- Housing, Contexts, and the Well-Being of Children and Youth
- Volume 16 Number 1
- Managing Editor: Mark D. Shroder
- Associate Editor: Michelle P. Matuga
Misinformed and Misled About the Benefits of the Mortgage Interest Deduction
Dennis J. Ventry, Jr.
University of California, Davis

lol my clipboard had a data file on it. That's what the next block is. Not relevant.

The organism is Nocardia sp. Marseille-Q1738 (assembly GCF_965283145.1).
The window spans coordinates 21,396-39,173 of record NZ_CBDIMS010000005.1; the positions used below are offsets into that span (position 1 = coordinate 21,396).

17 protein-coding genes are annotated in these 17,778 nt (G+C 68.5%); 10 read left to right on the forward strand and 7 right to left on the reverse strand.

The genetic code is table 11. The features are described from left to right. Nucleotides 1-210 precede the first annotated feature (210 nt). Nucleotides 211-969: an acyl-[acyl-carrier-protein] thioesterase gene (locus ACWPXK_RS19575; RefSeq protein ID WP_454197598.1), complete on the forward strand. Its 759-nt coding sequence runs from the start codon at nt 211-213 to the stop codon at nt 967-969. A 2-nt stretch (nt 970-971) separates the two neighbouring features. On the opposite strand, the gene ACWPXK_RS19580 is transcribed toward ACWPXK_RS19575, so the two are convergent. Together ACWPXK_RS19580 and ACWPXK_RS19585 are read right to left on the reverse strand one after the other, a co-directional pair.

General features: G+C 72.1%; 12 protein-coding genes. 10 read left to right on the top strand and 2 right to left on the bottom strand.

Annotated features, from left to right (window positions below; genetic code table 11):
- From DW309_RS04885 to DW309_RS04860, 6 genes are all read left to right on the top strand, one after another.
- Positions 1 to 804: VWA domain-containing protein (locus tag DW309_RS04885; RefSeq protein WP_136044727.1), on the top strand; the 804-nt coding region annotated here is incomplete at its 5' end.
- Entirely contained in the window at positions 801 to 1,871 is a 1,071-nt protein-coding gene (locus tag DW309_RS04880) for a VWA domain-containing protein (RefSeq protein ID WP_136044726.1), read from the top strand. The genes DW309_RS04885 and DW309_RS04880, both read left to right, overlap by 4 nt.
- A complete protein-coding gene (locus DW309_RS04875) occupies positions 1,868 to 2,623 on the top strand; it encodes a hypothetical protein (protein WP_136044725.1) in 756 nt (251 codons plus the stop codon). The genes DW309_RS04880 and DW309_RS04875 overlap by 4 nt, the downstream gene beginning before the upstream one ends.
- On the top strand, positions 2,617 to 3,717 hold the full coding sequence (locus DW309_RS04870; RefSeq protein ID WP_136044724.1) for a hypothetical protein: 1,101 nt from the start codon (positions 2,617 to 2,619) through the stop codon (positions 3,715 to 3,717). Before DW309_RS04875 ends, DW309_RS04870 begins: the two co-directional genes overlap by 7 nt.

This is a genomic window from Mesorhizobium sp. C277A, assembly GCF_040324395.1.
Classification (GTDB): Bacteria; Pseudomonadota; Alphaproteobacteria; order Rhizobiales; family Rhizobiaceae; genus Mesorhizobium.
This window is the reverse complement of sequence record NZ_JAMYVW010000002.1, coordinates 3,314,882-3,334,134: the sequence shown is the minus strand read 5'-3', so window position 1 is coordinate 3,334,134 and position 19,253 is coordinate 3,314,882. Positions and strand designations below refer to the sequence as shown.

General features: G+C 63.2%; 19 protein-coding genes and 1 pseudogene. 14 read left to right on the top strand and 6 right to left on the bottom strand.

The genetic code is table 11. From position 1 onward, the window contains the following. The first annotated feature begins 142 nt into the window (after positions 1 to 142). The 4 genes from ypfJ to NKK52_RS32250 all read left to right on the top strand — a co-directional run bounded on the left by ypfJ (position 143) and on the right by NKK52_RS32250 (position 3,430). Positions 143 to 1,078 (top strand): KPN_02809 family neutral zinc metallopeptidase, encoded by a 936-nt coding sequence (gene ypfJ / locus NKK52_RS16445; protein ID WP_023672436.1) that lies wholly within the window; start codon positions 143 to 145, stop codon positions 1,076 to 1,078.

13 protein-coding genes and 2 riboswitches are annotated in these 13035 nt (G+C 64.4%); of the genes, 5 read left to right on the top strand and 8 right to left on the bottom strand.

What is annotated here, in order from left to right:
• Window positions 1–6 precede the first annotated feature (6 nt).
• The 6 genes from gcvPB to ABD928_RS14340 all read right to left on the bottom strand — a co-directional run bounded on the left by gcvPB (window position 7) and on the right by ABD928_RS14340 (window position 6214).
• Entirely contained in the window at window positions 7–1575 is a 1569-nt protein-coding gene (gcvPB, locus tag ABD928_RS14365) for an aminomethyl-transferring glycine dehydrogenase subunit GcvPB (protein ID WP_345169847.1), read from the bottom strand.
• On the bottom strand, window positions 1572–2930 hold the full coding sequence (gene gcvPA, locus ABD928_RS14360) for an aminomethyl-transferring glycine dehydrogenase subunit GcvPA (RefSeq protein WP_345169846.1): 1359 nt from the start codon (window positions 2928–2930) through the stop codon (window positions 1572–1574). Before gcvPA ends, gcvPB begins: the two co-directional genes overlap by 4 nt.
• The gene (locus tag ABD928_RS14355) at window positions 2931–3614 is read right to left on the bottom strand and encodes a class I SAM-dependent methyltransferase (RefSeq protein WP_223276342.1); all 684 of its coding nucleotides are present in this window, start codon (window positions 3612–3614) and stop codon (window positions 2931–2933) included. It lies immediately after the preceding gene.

Tax experts have long indicted the mortgage interest deduction (MID) for distorting the housing and mortgage markets and for inequitably distributing its benefits (Brazer, 1959; Paul, 1956; Surrey, 1958; Trammell, 1959; Ture, 1956; Vickrey, 1947). It creates a false baseline for the cost of housing (Anderson, 2007; Bruce and Holtz-Eakin, 2001; Capozza, Green, and Hendershott, 1996; Hendershott and Slemrod, 1982; Poterba, 1984), encourages taxpayers to pay for homes with debt rather than with cash or financial assets (Gale, Gruber, and Stephens-Davidowitz, 2007; Poterba and Sinai, 2011; Sullivan, 2008), causes wasteful and unproductive misallocation of physical and financial capital (Gervais, 2002; Jorgenson and Yun, 1990; Mills, 1987; Taylor, 1998), and distributes benefits disproportionately to upper income households (Brady, Cronin, and Houser, 2003; Carasso, Steuerle, and Bell, 2005; Eng et al., 2013; Gyourko and Sinai, 2003; Sullivan, 2011; Toder, Harris, and Lim, 2009; Toder et al., 2010). Furthermore, the MID results in less economic productivity (Acharya et al., 2011), reduced labor mobility and greater unemployment (Caplin, Freeman, and Tracy, 1997; McCarthy, Van Zandt, and Rohe, 2001; Winkler, 2011), depressed real wages, and a lower standard of living (Sullivan, 2005). The MID is so damaging to the economy that nearly every economist believes that “the most sure-fire way to improve the competitiveness of the American economy is to repeal the mortgage interest deduction” (Sullivan, 2005: 407).
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